January 20th is a monumental day in the history of the United States. President-Elect Donald Trump will take the oath of office and assume the presidency from President Obama. Following the oath and inaugural address, Trump will have lunch in the Capital before the start of the Inaugural Parade. In various forms, the parade has occurred since George Washington’s inauguration. Representatives of the armed forces, community groups, and marching bands typically participate in the parade. With the unusual and acerbic nature of Trump’s campaign, colleges and universities that have agreed to participate in this year’s parade have faced controversy and backlash from campus constituencies. In today’s post, I want to share my thoughts on the controversy and why I believe the bands should participate in the parade.
Moving truck outside the White House. January 19, 2001. Photo credit: The New York Times
I approach this issue from a different perspective than many. I have actually marched in a presidential inaugural parade.
Anyone who has worked at a college or university that plays high-level athletics knows the problems that come with athletics. One trend that has exploded in recent years is the dramatic growth in coaching salaries for head coaches and increasingly assistant coaches. The Chronicle of Higher Education recently released data on salaries derived from data submitted by institutional reporting to the internal revenue service. The Dallas Morning News wrote an nice article examining the issue and included my views on the problem.
Photo credit: Star-Telegram
For several years now, Wisconsin has been the focal point in the fight between conservative politicians and higher education. Governor Scott Walker has systematically attacked higher education in Wisconsin resulting in increased accountability, decreased autonomy, and drastic cuts in state appropriations. Of particular note, Governor Walker and the state legislature passed legislation dramatically curtailing the long-held protection of tenure and academic freedom in the state. The flagship campus in Madison has been hit particularly hard by the controversies with other institutions trying to steal faculty and a significant decline in research expenditures. While many may have thought the policy changes were over in Wisconsin, a recent policy change by the Board of Regents will change post-tenure review renewing the concerns of faculty and higher education supporters.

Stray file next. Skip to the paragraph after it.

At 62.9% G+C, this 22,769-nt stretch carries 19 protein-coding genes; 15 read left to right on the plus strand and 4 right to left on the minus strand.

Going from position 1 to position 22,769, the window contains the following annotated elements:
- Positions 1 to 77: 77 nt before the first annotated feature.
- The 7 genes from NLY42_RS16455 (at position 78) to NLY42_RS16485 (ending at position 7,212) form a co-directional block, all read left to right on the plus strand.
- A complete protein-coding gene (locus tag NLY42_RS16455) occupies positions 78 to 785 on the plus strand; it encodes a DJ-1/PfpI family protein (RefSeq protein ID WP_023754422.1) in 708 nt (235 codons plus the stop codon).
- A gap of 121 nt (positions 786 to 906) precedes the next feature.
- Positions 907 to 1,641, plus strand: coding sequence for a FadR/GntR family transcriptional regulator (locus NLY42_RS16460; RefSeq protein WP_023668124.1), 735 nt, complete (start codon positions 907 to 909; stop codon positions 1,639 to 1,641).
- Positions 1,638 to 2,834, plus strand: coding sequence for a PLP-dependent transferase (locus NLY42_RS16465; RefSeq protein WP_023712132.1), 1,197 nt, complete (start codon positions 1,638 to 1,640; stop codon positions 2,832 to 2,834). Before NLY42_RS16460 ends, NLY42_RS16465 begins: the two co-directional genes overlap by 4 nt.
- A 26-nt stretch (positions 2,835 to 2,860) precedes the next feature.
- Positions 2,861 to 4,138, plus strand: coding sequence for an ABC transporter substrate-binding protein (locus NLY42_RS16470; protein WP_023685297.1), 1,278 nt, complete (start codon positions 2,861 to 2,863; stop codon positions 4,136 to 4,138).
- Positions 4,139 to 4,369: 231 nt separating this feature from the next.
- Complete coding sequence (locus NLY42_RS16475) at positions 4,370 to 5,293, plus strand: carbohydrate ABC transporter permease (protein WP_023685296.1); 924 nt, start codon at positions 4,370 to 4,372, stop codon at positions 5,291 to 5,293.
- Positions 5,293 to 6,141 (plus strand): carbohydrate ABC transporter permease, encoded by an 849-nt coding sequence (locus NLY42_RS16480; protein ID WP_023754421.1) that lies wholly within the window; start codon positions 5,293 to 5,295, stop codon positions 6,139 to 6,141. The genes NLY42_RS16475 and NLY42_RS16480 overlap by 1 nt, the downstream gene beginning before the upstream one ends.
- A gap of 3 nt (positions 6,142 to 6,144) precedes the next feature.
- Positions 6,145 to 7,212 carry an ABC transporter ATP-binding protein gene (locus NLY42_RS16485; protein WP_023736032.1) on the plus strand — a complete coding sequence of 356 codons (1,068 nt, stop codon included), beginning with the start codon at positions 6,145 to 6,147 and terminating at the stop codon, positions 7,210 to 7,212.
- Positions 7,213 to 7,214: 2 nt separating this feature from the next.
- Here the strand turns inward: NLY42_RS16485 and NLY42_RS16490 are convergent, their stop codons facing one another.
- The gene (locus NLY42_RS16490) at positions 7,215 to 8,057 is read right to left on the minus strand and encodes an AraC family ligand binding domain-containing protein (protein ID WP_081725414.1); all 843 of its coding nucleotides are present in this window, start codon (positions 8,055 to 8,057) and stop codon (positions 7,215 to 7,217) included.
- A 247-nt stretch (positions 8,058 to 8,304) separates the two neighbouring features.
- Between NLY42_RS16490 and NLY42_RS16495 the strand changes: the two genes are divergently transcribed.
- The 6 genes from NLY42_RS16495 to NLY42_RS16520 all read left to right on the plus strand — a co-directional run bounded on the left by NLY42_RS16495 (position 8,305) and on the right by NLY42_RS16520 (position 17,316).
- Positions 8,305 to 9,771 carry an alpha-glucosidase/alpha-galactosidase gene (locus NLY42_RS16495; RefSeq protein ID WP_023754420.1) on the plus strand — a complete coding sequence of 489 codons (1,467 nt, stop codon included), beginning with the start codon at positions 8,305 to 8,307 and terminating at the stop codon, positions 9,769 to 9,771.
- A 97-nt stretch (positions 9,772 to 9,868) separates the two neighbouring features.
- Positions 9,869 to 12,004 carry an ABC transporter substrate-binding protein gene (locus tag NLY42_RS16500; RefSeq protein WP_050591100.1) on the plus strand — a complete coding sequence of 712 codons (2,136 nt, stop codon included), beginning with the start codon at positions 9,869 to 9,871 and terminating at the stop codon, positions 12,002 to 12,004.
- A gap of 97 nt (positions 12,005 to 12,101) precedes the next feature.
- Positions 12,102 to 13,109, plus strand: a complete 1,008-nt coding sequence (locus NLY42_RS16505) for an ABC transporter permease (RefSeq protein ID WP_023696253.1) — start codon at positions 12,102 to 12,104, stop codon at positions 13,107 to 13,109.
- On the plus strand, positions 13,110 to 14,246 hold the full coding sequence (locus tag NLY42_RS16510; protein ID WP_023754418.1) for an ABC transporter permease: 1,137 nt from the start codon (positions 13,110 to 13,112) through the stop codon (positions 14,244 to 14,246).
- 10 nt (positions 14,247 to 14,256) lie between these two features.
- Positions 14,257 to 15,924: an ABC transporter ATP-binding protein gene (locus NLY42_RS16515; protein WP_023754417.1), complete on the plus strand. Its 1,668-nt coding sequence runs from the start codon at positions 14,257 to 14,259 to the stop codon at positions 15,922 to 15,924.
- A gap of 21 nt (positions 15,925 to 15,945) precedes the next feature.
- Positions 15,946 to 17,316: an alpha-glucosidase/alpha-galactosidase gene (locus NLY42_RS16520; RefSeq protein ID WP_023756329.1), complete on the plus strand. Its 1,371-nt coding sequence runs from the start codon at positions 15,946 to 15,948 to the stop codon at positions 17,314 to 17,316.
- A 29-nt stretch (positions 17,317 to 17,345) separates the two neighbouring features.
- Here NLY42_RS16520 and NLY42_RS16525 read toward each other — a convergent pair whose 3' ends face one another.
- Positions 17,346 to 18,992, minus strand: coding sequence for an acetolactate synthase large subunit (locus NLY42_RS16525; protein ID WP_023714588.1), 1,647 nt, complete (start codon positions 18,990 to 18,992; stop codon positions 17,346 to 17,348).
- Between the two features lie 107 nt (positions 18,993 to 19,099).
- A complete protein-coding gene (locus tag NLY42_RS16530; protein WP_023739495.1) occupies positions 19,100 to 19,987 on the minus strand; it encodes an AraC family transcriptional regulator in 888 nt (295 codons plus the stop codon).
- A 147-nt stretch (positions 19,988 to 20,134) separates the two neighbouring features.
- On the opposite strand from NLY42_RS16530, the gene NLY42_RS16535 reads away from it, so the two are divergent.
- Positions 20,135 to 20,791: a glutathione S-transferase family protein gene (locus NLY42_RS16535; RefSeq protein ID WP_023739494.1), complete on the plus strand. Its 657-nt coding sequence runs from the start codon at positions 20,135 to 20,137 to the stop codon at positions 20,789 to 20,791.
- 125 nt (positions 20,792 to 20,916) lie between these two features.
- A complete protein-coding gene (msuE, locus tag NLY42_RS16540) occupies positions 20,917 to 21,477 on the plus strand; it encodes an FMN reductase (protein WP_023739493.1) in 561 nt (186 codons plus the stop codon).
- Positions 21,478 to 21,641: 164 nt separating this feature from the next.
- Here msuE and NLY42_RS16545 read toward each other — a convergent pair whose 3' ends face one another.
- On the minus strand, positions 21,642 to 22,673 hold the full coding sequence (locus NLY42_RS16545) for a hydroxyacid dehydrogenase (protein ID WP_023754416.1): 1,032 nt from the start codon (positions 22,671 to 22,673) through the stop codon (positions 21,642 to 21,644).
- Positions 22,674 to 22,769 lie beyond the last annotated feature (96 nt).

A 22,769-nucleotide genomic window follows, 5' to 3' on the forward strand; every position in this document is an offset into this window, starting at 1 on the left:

We don’t talk enough in higher education about the damage that governing boards can do to an institution. Trustees have a vital role to play in supporting and leading colleges, but they can make critical decisions that fundamentally undermine the institution they are to guide. The most important role for a governing board is the selection and supervision of the president. In today’s post, I want to make the case that boards have to stop rigging searches when hiring politician as university president.
Kennesaw State President Sam Olens. Photo credit: Marietta Daily Journal
According to the best data currently available from the American Council on Education, 2% of presidents come from the ranks of elected or appointed government officials.
This is a relatively small number, but I suspect when the new data comes out the trend will have increased at least some (the current data is from 2011).
It is easy to understand why governing boards want to look at nontraditional candidates in general and government officials in particular.
For the first time in its history, the Association of Pennsylvania State Colleges and University Faculty went on strike, which ended after a three day impasse. Impacting thousands of faculty and students across 14 public institutions in Pennsylvania, the strike was the latest in an ongoing series of organized labor events occurring across higher education. Union members in Pennsylvania were striking for better wages, health benefits, and academic work conditions. However, I believe the Pennsylvania case is indicative of a much larger issue facing higher education. Namely, faculty unionization in higher education is a symptom of broken governance.
Photo credit: Matt Rourke/AP